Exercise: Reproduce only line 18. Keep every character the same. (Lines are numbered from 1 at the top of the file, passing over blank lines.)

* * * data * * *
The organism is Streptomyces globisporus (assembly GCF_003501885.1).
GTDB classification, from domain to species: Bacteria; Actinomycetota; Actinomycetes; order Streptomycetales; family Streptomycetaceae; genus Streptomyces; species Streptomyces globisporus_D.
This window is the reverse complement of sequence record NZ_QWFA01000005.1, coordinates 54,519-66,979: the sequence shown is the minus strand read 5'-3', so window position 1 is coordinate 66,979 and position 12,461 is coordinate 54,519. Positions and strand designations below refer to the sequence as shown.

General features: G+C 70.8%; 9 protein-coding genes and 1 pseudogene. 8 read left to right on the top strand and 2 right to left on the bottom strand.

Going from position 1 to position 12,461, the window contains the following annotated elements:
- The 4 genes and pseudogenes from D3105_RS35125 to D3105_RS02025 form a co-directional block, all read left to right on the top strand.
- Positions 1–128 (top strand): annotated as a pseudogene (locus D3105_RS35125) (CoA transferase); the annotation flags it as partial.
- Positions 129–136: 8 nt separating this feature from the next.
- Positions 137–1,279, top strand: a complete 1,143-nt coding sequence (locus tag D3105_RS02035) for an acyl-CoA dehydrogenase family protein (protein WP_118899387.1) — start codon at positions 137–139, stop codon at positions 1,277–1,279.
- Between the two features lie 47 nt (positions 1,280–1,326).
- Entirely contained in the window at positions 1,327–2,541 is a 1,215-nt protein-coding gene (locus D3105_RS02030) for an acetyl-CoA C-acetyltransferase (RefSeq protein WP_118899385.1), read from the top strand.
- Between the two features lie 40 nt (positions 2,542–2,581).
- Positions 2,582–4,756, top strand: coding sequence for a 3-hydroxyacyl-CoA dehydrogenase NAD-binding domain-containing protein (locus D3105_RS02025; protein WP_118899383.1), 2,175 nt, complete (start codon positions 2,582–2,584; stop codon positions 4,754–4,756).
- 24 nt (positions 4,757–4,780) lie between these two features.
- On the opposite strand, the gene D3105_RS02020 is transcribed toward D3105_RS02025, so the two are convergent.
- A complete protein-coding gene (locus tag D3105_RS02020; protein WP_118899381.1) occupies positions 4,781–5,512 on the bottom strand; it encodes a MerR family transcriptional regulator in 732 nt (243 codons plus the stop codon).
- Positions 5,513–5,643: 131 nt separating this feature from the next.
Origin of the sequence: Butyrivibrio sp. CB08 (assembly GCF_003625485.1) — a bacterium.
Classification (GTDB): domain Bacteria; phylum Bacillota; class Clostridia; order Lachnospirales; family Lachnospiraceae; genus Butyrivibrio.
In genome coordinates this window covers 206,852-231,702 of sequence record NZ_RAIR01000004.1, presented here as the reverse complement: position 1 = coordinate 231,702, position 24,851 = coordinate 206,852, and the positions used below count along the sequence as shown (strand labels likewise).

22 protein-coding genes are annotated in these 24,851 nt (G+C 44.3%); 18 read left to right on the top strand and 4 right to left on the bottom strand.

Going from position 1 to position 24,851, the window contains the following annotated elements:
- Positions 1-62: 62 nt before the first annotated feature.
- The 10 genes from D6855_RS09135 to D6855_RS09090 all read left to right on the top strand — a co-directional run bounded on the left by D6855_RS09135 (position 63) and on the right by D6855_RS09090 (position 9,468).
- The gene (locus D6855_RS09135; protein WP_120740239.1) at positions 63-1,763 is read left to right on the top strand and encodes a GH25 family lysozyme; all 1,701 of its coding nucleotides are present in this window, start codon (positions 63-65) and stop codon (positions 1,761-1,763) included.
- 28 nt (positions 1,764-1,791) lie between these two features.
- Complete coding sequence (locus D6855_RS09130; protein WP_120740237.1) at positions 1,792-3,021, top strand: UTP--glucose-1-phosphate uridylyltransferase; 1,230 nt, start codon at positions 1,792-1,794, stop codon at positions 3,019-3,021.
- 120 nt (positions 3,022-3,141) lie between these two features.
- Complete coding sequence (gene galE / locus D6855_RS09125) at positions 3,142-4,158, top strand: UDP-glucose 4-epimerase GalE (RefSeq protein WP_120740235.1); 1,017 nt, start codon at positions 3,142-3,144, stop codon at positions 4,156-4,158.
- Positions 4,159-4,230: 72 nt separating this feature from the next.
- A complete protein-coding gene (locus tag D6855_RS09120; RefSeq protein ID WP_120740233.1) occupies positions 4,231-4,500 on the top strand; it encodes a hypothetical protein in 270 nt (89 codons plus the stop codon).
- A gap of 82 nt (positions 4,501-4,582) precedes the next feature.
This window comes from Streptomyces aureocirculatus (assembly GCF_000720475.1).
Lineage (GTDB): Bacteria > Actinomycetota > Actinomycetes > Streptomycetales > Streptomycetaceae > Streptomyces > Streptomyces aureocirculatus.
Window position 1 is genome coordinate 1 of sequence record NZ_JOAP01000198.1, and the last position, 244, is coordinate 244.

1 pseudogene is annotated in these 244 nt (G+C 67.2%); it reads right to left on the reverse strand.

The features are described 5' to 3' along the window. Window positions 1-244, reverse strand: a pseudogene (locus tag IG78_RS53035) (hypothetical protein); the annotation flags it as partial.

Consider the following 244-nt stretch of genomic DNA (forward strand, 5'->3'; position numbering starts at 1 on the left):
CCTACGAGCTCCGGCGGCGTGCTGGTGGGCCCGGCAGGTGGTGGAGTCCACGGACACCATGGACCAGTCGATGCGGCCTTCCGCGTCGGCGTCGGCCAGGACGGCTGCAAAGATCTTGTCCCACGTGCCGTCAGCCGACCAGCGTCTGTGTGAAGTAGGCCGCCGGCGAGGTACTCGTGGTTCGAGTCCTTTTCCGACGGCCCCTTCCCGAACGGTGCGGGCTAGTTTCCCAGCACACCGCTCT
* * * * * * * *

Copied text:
Origin of the sequence: Butyrivibrio sp. CB08 (assembly GCF_003625485.1) — a bacterium.